Visit Montana’s artiest town for a crash course in indoor creativity
Written byBeverly MagleyMarch 15, 2009
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Sign up for a weekend workshop
Spend a weekend in the capital of creativity to learn how to make a Shaker-style cherry end table, work at oil-painting, and hand build clay pots.
Following are Helena’s most inspiring artistic hubs, where you can see how it’s done by the masters, then get your hands dirty and make your own masterpiece.
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Carve it from wood at Swanson Gallery
Get inspired: Take one look at the gazelle tables or pagoda chairs at the A.L. Swanson Gallery, and you'll realize that you're in a sort of anti-Ikea, where every piece has been individually carved by hand in the old-school Shaker furniture tradition. The furniture (made by master woodworker A.L. Swanson) is the showstopper here, but the gallery is full of sculpture, photography, paintings, and other work by Montana and national artists.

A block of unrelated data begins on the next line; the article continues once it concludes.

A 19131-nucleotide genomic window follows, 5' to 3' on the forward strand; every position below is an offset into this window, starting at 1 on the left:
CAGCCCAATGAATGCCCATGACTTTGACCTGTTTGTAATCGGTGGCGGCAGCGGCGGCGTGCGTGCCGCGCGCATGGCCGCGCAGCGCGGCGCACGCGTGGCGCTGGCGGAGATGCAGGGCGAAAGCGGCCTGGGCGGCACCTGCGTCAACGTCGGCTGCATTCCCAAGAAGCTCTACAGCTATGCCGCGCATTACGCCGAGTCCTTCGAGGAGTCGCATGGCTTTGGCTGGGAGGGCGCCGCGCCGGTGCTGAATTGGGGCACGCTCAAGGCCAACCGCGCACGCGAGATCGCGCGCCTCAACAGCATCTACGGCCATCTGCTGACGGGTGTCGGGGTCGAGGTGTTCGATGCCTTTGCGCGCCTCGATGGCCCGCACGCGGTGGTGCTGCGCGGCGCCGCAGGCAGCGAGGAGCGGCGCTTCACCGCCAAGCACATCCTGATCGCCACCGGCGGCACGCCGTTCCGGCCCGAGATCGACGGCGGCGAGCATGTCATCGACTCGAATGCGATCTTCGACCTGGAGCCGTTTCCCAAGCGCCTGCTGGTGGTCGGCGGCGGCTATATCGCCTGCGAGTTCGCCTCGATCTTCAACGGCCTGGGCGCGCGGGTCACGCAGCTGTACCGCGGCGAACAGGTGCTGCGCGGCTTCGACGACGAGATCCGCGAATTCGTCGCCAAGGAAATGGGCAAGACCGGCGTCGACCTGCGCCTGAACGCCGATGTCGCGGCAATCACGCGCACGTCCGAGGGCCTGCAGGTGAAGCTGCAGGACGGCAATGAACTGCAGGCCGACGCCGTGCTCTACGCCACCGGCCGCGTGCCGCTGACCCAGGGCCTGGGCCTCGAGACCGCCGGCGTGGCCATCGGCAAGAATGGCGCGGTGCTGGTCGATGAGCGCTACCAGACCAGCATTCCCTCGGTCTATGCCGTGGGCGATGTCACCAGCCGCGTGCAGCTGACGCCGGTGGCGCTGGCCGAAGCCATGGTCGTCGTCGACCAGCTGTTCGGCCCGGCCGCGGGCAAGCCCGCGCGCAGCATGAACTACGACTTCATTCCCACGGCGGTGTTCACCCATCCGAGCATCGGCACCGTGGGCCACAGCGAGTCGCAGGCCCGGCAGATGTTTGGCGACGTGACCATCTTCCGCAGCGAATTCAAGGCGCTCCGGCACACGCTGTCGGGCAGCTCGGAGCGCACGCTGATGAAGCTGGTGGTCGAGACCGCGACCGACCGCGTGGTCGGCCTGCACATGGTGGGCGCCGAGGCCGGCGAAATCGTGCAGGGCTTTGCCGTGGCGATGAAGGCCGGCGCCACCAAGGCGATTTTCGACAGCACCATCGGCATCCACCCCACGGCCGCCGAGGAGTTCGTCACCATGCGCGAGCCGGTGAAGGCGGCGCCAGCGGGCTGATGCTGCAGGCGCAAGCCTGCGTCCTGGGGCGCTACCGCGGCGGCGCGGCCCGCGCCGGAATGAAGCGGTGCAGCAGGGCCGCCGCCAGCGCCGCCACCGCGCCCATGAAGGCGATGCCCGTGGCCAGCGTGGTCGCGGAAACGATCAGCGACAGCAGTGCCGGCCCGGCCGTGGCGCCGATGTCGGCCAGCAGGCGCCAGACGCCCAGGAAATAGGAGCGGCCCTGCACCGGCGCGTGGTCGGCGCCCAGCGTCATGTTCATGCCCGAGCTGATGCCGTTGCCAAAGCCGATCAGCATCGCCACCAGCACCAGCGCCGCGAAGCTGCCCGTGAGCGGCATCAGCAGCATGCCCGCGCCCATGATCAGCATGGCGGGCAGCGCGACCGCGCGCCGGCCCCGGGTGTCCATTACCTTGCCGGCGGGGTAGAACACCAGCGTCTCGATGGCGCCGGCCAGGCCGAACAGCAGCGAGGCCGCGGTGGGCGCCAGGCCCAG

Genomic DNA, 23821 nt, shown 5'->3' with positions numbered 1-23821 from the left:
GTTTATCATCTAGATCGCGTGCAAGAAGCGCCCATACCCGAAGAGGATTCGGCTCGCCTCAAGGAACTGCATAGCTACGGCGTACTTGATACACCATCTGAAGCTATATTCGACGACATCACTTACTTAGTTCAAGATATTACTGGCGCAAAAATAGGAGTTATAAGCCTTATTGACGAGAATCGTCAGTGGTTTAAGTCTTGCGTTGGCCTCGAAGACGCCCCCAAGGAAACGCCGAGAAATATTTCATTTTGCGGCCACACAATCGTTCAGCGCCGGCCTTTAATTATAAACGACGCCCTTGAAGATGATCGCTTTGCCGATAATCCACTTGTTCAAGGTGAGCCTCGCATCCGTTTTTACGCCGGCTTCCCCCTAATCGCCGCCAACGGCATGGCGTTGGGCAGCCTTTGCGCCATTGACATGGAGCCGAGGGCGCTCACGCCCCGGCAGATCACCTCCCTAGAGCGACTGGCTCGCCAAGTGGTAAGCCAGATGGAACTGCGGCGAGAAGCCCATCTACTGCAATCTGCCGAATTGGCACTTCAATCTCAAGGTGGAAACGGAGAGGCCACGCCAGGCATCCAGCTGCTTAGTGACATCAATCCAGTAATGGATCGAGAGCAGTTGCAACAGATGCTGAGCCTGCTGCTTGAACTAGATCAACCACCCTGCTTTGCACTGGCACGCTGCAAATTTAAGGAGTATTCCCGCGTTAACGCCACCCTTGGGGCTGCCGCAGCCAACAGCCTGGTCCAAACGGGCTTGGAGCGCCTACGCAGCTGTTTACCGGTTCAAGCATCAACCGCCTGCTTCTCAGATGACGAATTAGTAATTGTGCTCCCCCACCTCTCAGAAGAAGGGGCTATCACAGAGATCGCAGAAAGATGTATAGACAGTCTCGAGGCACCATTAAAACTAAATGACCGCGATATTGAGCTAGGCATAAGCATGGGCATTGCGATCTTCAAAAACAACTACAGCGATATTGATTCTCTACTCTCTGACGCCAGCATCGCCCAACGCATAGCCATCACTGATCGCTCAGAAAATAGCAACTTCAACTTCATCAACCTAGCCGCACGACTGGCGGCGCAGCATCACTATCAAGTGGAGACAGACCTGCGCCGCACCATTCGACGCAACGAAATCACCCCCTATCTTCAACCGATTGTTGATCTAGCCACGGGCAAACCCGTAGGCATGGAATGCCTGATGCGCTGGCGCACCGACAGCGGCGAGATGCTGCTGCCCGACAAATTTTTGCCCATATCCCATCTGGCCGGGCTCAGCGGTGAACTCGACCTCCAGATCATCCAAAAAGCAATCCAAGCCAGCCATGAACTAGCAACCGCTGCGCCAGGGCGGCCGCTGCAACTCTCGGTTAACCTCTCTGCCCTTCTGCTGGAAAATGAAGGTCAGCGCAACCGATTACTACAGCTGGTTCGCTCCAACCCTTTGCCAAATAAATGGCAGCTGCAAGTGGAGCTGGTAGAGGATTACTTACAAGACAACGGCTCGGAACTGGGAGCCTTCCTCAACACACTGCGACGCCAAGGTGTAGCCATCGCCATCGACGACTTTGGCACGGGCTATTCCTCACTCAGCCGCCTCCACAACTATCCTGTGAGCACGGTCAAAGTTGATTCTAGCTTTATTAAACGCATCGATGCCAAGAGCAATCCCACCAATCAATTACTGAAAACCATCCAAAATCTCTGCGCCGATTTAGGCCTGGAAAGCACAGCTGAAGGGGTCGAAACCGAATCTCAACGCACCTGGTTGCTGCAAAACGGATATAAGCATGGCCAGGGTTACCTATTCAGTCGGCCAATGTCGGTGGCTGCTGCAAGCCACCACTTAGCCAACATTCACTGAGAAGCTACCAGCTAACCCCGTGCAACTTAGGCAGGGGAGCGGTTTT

Try it yourself: Once a month, Swanson offers four people the hands-on opportunity to make a table. At his Bob Vila–style workshop, you don't have to know how to use a sander―the workshops are designed for complete beginners. At the end of the weekend, you will be the proud owner―and crafter―of a Shaker-style cherry end table to show off at home. Workshops usually take place last Sat–Sun of each month; $585, including materials and meals; 863 Great Northern Boulevard; alswanson.com
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Play with paint at Holter Museum of Art
Get inspired: You don’t have to spend a dime to get inspired at the free Holter Museum of Art. You’ll see works by Montana’s first modernist painters and by nationally known photographers who document the West. Exhibits change regularly.
Try it yourself: At the Holter, you can learn how to make paper, work at printmaking, or take a beginning oil-painting class. From $5; 12 E. Lawrence St.; https://www.holtermuseum.org
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Make it from clay at the Archie Bray Foundation for the Ceramic Arts
Get inspired: Ceramic artists from around the globe come to the Archie Bray Foundation for the Ceramic Arts for inspiration. An old tile-and-brick company has been transformed into an artist-in-residence program, a gallery, and a space for community classes. Wander the grounds to see the beehive kilns and the dramatic ceramic mementos that the sculptors leave in appreciation―some 30 feet high, others small and quirky, hidden among the grasses until you round a corner and come upon them.
Try it yourself: Get some mud on your hands in weekend clay workshops. Visit their web site for details. 2915 Country Club Ave.; archiebray.org